My Algebra I kids don’t like to read. When given an assignment on a worksheet or in the book, they just sit there. When I check in with their groups, they ask, “What are we doing?” or “I don’t even know what were supposed to be doing.” I try to remain calm when I hear this question, but in my head I’m flipping out that it has not occurred to them that reading their book, the piece of paper in front of them, or the instructions on the board will inform them of what they are doing. Students seem to ask this question regardless of how many oral or written instructions are given. I’m not sure how to make changes such that this is less of a problem. I realize this strategy (not reading) is intended to eat up time while not doing work. I’m not sure how much is because they just don’t like math, they don’t know how to do the math, they don’t think that they’ll understand the instructions, they enjoy being defiant, or they don’t want to or don’t know how to work with the people in their group. Perhaps some of it is because they want the individual teacher attention. Unfortunately, it seems that in order to do more complex, interesting math that is perhaps grounded in some real life context, reading is required (if I’m not going to lead everything at the front of the classroom). Something I’ve learned in my years teaching is to make instructions as short and concise as possible, ideally under a page and in a larger font. Ambiguity can even be okay (if it makes the problem open-ended and interesting and requires the students to think about their choices). Reading the instructions as a class can lead to better results, but it can also lead to boredom, frustration, and side talking. This is something I will be thinking much about during my student teaching weeks.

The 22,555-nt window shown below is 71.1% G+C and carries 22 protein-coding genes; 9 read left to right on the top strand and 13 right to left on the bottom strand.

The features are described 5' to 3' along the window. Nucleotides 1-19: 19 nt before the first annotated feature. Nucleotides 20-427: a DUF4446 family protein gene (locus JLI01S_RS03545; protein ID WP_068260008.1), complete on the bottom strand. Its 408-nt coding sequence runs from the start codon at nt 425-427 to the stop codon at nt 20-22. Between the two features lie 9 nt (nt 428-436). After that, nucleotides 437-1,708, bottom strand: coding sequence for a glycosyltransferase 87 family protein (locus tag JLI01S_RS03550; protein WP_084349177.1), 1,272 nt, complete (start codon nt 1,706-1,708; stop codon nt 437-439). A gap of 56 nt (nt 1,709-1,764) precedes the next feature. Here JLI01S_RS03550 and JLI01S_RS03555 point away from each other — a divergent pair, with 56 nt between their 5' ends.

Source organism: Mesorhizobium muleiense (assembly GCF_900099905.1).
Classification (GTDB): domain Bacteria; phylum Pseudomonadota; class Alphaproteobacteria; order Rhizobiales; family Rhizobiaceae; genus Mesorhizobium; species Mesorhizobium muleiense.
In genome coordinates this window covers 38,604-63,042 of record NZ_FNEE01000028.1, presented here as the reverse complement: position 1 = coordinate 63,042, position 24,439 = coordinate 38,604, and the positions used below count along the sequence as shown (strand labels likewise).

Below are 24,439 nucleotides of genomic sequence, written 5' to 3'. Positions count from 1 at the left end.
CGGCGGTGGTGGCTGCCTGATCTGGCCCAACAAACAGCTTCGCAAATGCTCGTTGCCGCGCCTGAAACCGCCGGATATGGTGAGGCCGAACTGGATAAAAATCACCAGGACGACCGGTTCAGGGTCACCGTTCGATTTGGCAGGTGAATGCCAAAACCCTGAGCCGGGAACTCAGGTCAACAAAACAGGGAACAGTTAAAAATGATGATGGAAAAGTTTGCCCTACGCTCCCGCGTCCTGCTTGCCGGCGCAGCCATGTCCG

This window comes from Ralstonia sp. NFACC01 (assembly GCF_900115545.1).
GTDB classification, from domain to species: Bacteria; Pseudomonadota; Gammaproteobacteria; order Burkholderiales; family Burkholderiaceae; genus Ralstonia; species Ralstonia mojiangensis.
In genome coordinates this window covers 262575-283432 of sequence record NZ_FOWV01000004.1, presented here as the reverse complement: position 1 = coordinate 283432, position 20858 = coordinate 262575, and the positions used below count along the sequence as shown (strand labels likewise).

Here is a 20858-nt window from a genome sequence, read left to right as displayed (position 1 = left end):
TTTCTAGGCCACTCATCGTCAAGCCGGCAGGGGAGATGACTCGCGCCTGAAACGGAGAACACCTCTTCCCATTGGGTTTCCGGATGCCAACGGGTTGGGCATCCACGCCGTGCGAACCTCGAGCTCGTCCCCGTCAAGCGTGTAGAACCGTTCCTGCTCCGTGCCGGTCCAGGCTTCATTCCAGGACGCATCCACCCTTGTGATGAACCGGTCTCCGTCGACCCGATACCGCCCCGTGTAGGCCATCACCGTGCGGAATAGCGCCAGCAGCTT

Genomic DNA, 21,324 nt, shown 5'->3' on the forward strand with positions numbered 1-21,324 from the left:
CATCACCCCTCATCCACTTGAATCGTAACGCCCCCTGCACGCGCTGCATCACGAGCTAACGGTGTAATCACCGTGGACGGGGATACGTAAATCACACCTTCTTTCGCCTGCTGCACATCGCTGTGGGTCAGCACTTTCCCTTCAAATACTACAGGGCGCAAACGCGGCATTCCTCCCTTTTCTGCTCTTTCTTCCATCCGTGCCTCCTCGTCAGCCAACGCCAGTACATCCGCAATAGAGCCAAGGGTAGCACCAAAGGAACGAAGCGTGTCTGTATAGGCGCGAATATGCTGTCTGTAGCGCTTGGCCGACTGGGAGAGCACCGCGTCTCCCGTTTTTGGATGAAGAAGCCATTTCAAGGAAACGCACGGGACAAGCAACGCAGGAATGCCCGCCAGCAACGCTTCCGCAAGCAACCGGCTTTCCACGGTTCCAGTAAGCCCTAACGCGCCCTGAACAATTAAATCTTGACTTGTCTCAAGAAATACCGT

Free Time

Students at Chief Sealth don’t seem to get too much free time. They have 5 minutes between classes, no free periods, and a 30 minute lunch (with a 5 minute passing period on either side) which I imagine must feel rushed after waiting in line in the cafeteria (though I have no first hand knowledge of how long this takes—I microwave my lunch in the staff lounge). They also have a 20 minute DEAR (Drop Everything and Read) period everyday before 2nd period. I wonder if this is truly enough free time for students. In their five minute passing periods plus lunch they have to go to the bathroom, get their stuff from their locker, run errands (like turning in forms, etc.), get a drink of water, and catch up with friends. To me it doesn’t seem like a sufficient amount of time to get all of one’s human and social needs met. Of course there is after school time. But I remember when I went to high school, I had a 40 or 45 minute lunch, plus I sometimes had an extra free 40/45 minute period during the same day. Passing periods on some days were also 10 minutes long. We also had advisory and community meeting (can’t remember how many days a week that was) for catching up with friends and the community. My school day was a little longer, but it didn’t seem quite so packed and structured. I wonder what has led to our schedule taking its current form. Is it pressure to let school out early for the sake of sports? Is it so that the school day is a shorter number of hours to reduce salaries? And why does it start so early in the morning (8:05)? Every study I know says that adolescents need more sleep than adults and that their circadian rhythms (or whatever they are) tend to push their sleep window later in the night. When my students side-talk in class, I wonder if some of their socializing is necessary, and if I need to somehow build in to the structure of the classroom time for kids to talk and get to know each other better.